You are trying to engage in a conversation with some Spaniards. Someone says something in a funny way. You are dying to give a fast answer. In your own language you would say something to make everyone laugh even more. You need to let them know what you are like. You feel like you could really connect with this people and you wish they could know you better. So, there you are… You want to say something. You feel it on the tip of your tongue. You think you know what you want to say. BUT then… Here comes Mr Fear! Oh, no! He ruined everything for you. Just like that. Suddenly you are not capable of saying a word. You don’t even try. You are suddenly convinced that anything you’d say would sound awful. Pero, ¿por qué? ¿qué me pasa??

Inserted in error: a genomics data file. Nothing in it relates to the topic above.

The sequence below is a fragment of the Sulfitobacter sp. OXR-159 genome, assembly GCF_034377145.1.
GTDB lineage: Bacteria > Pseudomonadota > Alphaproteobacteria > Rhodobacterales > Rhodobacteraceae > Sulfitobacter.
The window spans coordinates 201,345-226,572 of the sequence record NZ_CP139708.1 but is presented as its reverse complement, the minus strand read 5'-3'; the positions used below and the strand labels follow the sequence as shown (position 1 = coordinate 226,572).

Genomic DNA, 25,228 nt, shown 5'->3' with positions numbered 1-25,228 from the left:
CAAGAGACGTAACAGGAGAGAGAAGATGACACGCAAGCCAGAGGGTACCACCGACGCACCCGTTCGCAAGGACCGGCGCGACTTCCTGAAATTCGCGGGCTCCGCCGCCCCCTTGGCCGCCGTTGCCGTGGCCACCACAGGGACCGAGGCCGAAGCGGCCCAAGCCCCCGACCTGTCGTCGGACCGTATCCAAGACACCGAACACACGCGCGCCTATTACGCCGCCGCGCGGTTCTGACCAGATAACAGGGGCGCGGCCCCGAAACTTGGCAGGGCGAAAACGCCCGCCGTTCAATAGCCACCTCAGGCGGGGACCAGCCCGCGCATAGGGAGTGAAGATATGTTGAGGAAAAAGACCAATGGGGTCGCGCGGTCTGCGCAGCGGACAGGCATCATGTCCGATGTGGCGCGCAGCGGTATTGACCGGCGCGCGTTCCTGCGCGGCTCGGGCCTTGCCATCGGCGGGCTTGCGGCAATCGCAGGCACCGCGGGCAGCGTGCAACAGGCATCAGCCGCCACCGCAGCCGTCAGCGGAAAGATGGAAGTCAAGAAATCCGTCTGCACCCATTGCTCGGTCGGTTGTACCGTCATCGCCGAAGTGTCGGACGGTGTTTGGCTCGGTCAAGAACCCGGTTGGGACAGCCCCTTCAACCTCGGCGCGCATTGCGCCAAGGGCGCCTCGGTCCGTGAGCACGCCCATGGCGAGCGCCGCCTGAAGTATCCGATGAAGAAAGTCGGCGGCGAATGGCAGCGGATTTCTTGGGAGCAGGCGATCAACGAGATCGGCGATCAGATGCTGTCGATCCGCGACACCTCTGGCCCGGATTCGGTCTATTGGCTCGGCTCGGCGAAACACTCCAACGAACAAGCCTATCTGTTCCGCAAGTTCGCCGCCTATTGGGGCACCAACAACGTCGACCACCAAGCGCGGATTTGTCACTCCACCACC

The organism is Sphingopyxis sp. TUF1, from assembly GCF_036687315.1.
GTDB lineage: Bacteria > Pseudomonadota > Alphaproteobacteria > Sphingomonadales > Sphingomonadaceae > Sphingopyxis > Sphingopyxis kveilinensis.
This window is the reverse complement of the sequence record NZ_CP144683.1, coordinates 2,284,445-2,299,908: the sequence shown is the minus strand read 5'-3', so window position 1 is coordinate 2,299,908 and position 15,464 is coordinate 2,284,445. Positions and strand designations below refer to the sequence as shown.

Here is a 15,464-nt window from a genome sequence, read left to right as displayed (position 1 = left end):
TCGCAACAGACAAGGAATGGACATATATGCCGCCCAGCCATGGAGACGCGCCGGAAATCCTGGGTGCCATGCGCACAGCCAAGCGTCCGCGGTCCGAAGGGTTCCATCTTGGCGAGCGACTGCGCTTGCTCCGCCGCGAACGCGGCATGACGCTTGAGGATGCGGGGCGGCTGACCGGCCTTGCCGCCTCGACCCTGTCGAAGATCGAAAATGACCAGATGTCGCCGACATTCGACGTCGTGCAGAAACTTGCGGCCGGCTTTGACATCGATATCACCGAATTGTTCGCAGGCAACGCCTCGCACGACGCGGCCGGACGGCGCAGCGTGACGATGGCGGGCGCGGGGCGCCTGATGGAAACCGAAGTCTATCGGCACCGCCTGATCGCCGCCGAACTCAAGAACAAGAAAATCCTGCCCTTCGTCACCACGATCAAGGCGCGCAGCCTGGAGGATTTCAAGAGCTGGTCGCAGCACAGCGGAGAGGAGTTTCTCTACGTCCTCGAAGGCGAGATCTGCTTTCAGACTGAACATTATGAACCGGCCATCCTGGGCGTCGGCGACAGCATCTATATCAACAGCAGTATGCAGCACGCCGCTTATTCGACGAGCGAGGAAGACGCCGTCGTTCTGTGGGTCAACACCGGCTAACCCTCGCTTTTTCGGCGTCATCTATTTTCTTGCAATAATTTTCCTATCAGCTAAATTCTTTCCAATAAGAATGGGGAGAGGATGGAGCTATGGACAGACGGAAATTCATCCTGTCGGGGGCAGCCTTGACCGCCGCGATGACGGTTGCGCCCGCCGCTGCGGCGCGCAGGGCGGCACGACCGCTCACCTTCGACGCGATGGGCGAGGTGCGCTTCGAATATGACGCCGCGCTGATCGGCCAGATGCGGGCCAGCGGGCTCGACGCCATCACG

Does this sound familiar to you? I’m sure it does. I have been there myself. At times I could not make a joke on time or just comment on someone else’s opinion because of this problem. Mr fear can be anywhere at any time. Be aware!
You know what you are capable of. You should know. After studying Spanish for some time, you are now feeling a bit stuck at the intermediate level. But if you keep on avoiding any possibility of speaking Spanish, you might fall again into a lower level.
WHY does this Mr Fear appear? Well, it’s really a matter of confidence. The more you believe in yourself and what you want to say, the less he will be around.
There are 4 factors that make you doubt yourself:
1. You aim perfection.
You have always been rewarded as a child when you did something right. In a way, we can say we are all “programmed” to always do the best we can. And sometimes we get frustrated when we can’t do something as perfect as we wish. We might think less of ourselves and even stop believing we are capable of doing such a thing.